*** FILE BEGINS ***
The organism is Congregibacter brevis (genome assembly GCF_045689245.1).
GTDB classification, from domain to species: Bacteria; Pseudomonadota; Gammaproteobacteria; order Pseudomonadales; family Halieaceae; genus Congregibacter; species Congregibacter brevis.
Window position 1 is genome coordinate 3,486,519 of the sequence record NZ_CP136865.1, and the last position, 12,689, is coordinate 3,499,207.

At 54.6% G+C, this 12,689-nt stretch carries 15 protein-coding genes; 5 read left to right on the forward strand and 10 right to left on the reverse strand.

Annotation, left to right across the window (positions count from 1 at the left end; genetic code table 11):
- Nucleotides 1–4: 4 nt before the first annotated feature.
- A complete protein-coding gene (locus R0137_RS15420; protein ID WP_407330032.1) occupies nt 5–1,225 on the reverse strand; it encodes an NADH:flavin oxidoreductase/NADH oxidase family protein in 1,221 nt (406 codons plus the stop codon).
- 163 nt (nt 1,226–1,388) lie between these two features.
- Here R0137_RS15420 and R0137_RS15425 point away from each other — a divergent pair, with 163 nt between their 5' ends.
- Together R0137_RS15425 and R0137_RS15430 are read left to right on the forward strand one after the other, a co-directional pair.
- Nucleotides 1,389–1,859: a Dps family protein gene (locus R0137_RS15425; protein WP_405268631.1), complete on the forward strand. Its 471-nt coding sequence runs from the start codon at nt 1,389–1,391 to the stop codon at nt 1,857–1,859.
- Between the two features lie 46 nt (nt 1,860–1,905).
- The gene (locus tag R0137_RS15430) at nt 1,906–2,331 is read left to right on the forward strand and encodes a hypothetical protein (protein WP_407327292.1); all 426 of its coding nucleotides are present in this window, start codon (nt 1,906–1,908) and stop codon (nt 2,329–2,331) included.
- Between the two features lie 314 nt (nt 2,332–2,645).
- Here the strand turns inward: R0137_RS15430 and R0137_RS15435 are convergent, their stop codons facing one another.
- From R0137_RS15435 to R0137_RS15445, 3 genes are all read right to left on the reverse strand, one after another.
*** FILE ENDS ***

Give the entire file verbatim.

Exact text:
The organism is Congregibacter brevis (genome assembly GCF_045689245.1).
GTDB classification, from domain to species: Bacteria; Pseudomonadota; Gammaproteobacteria; order Pseudomonadales; family Halieaceae; genus Congregibacter; species Congregibacter brevis.
Window position 1 is genome coordinate 3,486,519 of the sequence record NZ_CP136865.1, and the last position, 12,689, is coordinate 3,499,207.

At 54.6% G+C, this 12,689-nt stretch carries 15 protein-coding genes; 5 read left to right on the forward strand and 10 right to left on the reverse strand.

Annotation, left to right across the window (positions count from 1 at the left end; genetic code table 11):
- Nucleotides 1–4: 4 nt before the first annotated feature.
- A complete protein-coding gene (locus R0137_RS15420; protein ID WP_407330032.1) occupies nt 5–1,225 on the reverse strand; it encodes an NADH:flavin oxidoreductase/NADH oxidase family protein in 1,221 nt (406 codons plus the stop codon).
- 163 nt (nt 1,226–1,388) lie between these two features.
- Here R0137_RS15420 and R0137_RS15425 point away from each other — a divergent pair, with 163 nt between their 5' ends.
- Together R0137_RS15425 and R0137_RS15430 are read left to right on the forward strand one after the other, a co-directional pair.
- Nucleotides 1,389–1,859: a Dps family protein gene (locus R0137_RS15425; protein WP_405268631.1), complete on the forward strand. Its 471-nt coding sequence runs from the start codon at nt 1,389–1,391 to the stop codon at nt 1,857–1,859.
- Between the two features lie 46 nt (nt 1,860–1,905).
- The gene (locus tag R0137_RS15430) at nt 1,906–2,331 is read left to right on the forward strand and encodes a hypothetical protein (protein WP_407327292.1); all 426 of its coding nucleotides are present in this window, start codon (nt 1,906–1,908) and stop codon (nt 2,329–2,331) included.
- Between the two features lie 314 nt (nt 2,332–2,645).
- Here the strand turns inward: R0137_RS15430 and R0137_RS15435 are convergent, their stop codons facing one another.
- From R0137_RS15435 to R0137_RS15445, 3 genes are all read right to left on the reverse strand, one after another.